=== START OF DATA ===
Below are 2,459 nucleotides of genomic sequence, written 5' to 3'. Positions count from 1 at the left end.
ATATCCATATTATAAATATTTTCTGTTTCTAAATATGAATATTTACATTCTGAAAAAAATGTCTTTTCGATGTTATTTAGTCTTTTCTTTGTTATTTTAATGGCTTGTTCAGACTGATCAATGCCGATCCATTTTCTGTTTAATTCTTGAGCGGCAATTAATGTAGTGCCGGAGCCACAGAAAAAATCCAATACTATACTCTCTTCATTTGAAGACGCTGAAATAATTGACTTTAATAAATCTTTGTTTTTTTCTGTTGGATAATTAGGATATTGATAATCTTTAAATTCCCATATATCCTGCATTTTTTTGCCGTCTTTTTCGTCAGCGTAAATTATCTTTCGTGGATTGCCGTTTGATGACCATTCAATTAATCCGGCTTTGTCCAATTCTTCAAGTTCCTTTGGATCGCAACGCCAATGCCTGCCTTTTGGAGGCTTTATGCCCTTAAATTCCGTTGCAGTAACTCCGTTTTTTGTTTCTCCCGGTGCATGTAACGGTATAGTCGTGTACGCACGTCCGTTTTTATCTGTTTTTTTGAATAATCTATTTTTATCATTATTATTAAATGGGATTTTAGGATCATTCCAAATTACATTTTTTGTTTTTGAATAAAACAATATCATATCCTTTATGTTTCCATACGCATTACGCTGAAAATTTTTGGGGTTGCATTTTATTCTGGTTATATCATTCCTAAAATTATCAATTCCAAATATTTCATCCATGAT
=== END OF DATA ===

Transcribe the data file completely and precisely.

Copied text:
Below are 2,459 nucleotides of genomic sequence, written 5' to 3'. Positions count from 1 at the left end.
ATATCCATATTATAAATATTTTCTGTTTCTAAATATGAATATTTACATTCTGAAAAAAATGTCTTTTCGATGTTATTTAGTCTTTTCTTTGTTATTTTAATGGCTTGTTCAGACTGATCAATGCCGATCCATTTTCTGTTTAATTCTTGAGCGGCAATTAATGTAGTGCCGGAGCCACAGAAAAAATCCAATACTATACTCTCTTCATTTGAAGACGCTGAAATAATTGACTTTAATAAATCTTTGTTTTTTTCTGTTGGATAATTAGGATATTGATAATCTTTAAATTCCCATATATCCTGCATTTTTTTGCCGTCTTTTTCGTCAGCGTAAATTATCTTTCGTGGATTGCCGTTTGATGACCATTCAATTAATCCGGCTTTGTCCAATTCTTCAAGTTCCTTTGGATCGCAACGCCAATGCCTGCCTTTTGGAGGCTTTATGCCCTTAAATTCCGTTGCAGTAACTCCGTTTTTTGTTTCTCCCGGTGCATGTAACGGTATAGTCGTGTACGCACGTCCGTTTTTATCTGTTTTTTTGAATAATCTATTTTTATCATTATTATTAAATGGGATTTTAGGATCATTCCAAATTACATTTTTTGTTTTTGAATAAAACAATATCATATCCTTTATGTTTCCATACGCATTACGCTGAAAATTTTTGGGGTTGCATTTTATTCTGGTTATATCATTCCTAAAATTATCAATTCCAAATATTTCATCCATGAT